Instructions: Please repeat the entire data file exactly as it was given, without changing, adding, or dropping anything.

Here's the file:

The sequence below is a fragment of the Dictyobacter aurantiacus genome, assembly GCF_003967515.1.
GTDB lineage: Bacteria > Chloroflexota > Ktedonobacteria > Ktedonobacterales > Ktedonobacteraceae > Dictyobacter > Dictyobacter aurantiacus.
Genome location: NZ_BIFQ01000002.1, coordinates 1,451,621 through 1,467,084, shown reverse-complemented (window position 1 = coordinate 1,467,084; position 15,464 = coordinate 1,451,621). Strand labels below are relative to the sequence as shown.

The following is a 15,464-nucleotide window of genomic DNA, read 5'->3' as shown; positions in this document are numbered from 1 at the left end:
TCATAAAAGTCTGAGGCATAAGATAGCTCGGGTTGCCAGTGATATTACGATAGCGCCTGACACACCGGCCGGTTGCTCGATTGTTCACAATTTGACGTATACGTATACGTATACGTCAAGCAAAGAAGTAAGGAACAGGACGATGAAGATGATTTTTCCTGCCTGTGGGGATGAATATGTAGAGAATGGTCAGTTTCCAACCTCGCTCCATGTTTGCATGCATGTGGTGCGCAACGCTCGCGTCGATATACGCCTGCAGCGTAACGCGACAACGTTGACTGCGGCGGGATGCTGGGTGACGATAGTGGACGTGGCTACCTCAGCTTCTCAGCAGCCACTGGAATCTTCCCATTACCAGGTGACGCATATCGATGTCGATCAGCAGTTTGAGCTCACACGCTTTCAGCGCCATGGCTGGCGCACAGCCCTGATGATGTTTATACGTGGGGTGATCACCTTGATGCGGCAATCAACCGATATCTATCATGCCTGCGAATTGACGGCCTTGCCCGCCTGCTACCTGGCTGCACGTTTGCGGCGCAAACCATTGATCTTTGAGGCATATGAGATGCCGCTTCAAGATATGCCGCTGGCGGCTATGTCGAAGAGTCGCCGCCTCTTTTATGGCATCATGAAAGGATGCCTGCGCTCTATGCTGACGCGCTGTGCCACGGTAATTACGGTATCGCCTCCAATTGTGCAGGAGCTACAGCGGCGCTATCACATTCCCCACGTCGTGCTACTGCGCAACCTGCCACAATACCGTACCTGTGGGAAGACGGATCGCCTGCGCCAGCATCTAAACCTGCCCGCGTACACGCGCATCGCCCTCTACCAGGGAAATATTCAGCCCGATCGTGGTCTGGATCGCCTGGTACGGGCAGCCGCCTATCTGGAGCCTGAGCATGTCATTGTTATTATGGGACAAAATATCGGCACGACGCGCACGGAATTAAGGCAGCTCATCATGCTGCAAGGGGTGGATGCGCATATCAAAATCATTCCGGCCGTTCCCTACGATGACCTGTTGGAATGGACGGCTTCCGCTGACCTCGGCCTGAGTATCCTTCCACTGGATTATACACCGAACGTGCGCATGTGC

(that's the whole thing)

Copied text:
The sequence below is a fragment of the Dictyobacter aurantiacus genome, assembly GCF_003967515.1.
GTDB lineage: Bacteria > Chloroflexota > Ktedonobacteria > Ktedonobacterales > Ktedonobacteraceae > Dictyobacter > Dictyobacter aurantiacus.
Genome location: NZ_BIFQ01000002.1, coordinates 1,451,621 through 1,467,084, shown reverse-complemented (window position 1 = coordinate 1,467,084; position 15,464 = coordinate 1,451,621). Strand labels below are relative to the sequence as shown.

The following is a 15,464-nucleotide window of genomic DNA, read 5'->3' as shown; positions in this document are numbered from 1 at the left end:
TCATAAAAGTCTGAGGCATAAGATAGCTCGGGTTGCCAGTGATATTACGATAGCGCCTGACACACCGGCCGGTTGCTCGATTGTTCACAATTTGACGTATACGTATACGTATACGTCAAGCAAAGAAGTAAGGAACAGGACGATGAAGATGATTTTTCCTGCCTGTGGGGATGAATATGTAGAGAATGGTCAGTTTCCAACCTCGCTCCATGTTTGCATGCATGTGGTGCGCAACGCTCGCGTCGATATACGCCTGCAGCGTAACGCGACAACGTTGACTGCGGCGGGATGCTGGGTGACGATAGTGGACGTGGCTACCTCAGCTTCTCAGCAGCCACTGGAATCTTCCCATTACCAGGTGACGCATATCGATGTCGATCAGCAGTTTGAGCTCACACGCTTTCAGCGCCATGGCTGGCGCACAGCCCTGATGATGTTTATACGTGGGGTGATCACCTTGATGCGGCAATCAACCGATATCTATCATGCCTGCGAATTGACGGCCTTGCCCGCCTGCTACCTGGCTGCACGTTTGCGGCGCAAACCATTGATCTTTGAGGCATATGAGATGCCGCTTCAAGATATGCCGCTGGCGGCTATGTCGAAGAGTCGCCGCCTCTTTTATGGCATCATGAAAGGATGCCTGCGCTCTATGCTGACGCGCTGTGCCACGGTAATTACGGTATCGCCTCCAATTGTGCAGGAGCTACAGCGGCGCTATCACATTCCCCACGTCGTGCTACTGCGCAACCTGCCACAATACCGTACCTGTGGGAAGACGGATCGCCTGCGCCAGCATCTAAACCTGCCCGCGTACACGCGCATCGCCCTCTACCAGGGAAATATTCAGCCCGATCGTGGTCTGGATCGCCTGGTACGGGCAGCCGCCTATCTGGAGCCTGAGCATGTCATTGTTATTATGGGACAAAATATCGGCACGACGCGCACGGAATTAAGGCAGCTCATCATGCTGCAAGGGGTGGATGCGCATATCAAAATCATTCCGGCCGTTCCCTACGATGACCTGTTGGAATGGACGGCTTCCGCTGACCTCGGCCTGAGTATCCTTCCACTGGATTATACACCGAACGTGCGCATGTGC